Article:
Looking Out: Partly free

Less than a month ago, the 2018 edition of Freedom House’s annual Freedom in the World report was released. It focuses on the political climate in every country and their civil and political rights. Mostly, there are no huge changes from year to year: most dictatorships remain repressive and democracies remain free, to some extent.

For many years, Turkey was in the middling but aptly named “partly free” category. Into the 2000s, Turkey had military tutelage where generals saw themselves above the civilian administration. There were courts (DGM) designed to prosecute political criminals, torture was rampant, forced disappearances and unresolved murder of high profile individuals were common. Not to mention the central festering issue of Kurdish linguistic, cultural and civil rights.

Turkey showed improvement in the late 2000s. It abandoned many of these practices and institutions, and even took steps towards Kurdish rights. With these steps, Turkey was squarely in “partly free” territory. As of 2018, Turkey is “not free” according to Freedom House.

“Not free” is the designation the people of Turkey know but cannot accept. Because the guise of democracy still exists, more so than other “not free” countries pretending to have elections like Russia or Egypt, Turks try to ignore the lack of political and civil rights. The Freedom House move to “not free” should be a reminder of the sorry state of liberty in Turkey. There is no free press to speak of and any journalist who dares to veer too far off from the government line is jailed. There is no rule of law to speak of as the judiciary became a cudgel for the regime to punish its enemies. One of the major parties in parliament has been thoroughly criminalized, its leaders, mayors and MPs jailed, its offices ransacked. Free and fair elections are nowhere to be found after the alleged rigging of last year’s constitutional referendum and claims that there was rigging led to the blocking of  Wikipedia, which still persists. Type F prisons, those designed for political thought criminals, are overflowing with journalists and politicians. Torture has returned.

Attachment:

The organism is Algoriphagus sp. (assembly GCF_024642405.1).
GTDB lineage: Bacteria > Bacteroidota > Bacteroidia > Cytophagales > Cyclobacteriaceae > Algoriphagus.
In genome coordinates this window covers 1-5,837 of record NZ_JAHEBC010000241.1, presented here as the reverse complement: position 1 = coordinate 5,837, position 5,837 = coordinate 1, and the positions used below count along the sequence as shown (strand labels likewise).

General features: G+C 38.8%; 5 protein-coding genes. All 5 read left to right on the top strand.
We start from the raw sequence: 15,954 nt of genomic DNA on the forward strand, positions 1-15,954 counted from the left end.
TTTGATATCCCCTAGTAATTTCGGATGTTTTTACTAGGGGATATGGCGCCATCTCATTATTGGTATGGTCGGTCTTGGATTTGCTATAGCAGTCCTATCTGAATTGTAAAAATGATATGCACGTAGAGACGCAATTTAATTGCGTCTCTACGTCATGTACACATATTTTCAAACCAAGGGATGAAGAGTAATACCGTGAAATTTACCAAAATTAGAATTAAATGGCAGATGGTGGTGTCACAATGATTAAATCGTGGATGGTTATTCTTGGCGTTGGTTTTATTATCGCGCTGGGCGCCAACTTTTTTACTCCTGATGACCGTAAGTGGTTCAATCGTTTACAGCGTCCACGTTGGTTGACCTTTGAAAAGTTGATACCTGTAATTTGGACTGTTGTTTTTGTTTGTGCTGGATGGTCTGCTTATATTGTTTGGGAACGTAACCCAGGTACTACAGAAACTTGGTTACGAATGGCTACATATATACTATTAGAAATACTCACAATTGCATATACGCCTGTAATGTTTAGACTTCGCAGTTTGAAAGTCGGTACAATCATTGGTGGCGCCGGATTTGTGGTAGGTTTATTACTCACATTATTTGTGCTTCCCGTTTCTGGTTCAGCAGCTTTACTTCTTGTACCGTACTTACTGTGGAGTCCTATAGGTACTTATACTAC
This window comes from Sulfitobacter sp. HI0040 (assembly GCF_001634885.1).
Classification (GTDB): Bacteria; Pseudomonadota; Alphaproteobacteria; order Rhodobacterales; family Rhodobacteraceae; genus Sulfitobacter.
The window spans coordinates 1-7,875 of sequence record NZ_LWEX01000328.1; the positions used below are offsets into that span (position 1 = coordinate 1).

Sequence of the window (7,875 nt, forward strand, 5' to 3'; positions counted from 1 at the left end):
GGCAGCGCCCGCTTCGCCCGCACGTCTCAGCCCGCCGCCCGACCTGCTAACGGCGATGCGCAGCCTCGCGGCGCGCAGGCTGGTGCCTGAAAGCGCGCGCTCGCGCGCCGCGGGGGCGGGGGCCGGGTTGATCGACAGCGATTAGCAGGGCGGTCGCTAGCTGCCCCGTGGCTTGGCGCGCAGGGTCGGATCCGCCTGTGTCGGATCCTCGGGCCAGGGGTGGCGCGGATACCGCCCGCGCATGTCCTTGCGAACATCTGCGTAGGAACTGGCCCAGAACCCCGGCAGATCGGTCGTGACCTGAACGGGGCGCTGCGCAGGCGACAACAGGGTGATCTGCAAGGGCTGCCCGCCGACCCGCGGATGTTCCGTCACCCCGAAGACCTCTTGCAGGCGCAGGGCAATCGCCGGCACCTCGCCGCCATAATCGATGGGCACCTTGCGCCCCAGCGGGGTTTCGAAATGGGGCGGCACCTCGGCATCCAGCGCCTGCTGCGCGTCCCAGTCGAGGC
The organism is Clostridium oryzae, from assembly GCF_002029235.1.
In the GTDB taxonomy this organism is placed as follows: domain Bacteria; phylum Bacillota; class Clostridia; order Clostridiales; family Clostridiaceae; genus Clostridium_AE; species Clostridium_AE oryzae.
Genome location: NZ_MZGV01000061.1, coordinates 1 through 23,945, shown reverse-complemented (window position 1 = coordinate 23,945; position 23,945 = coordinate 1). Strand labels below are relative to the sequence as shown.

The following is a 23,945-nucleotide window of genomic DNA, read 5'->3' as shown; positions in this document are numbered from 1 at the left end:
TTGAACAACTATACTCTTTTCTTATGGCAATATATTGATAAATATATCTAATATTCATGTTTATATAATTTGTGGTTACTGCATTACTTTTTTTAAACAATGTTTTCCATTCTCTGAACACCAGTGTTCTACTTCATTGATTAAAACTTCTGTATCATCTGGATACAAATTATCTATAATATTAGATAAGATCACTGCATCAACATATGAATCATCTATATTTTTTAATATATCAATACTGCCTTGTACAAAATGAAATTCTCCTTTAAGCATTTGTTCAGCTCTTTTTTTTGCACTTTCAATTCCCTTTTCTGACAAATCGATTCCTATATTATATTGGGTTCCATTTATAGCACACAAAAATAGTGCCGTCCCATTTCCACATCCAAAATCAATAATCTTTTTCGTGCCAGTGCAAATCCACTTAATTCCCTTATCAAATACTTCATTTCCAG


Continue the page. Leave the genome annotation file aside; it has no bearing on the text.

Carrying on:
Though an uplifting example exists across the Mediterranean, the only one in the region. In the sea of repression that is North Africa, Tunisia has achieved the status of “free.” The only post-revolution democracy since the Arab uprisings, Tunisia’s short experience with democracy has been a welcome surprise. It has made strides at an incredible pace, from a dictatorship for its entire independent existence to a true democracy where people freely discuss their opinions without fear in public, online or on television. Its political life is open, and its elections are free and fair by all accounts.

In less than a decade after the Jasmine Revolution, Tunisia has become exemplary. It practically skipped from “Not Free” to “Free” without lingering in the “almost-democracy with some kinks” limbo that Turkey was stuck in for its entire Republican existence. Now that Turkey is at rock bottom, “not free,” maybe it can learn from Tunisia and leapfrog to freedom.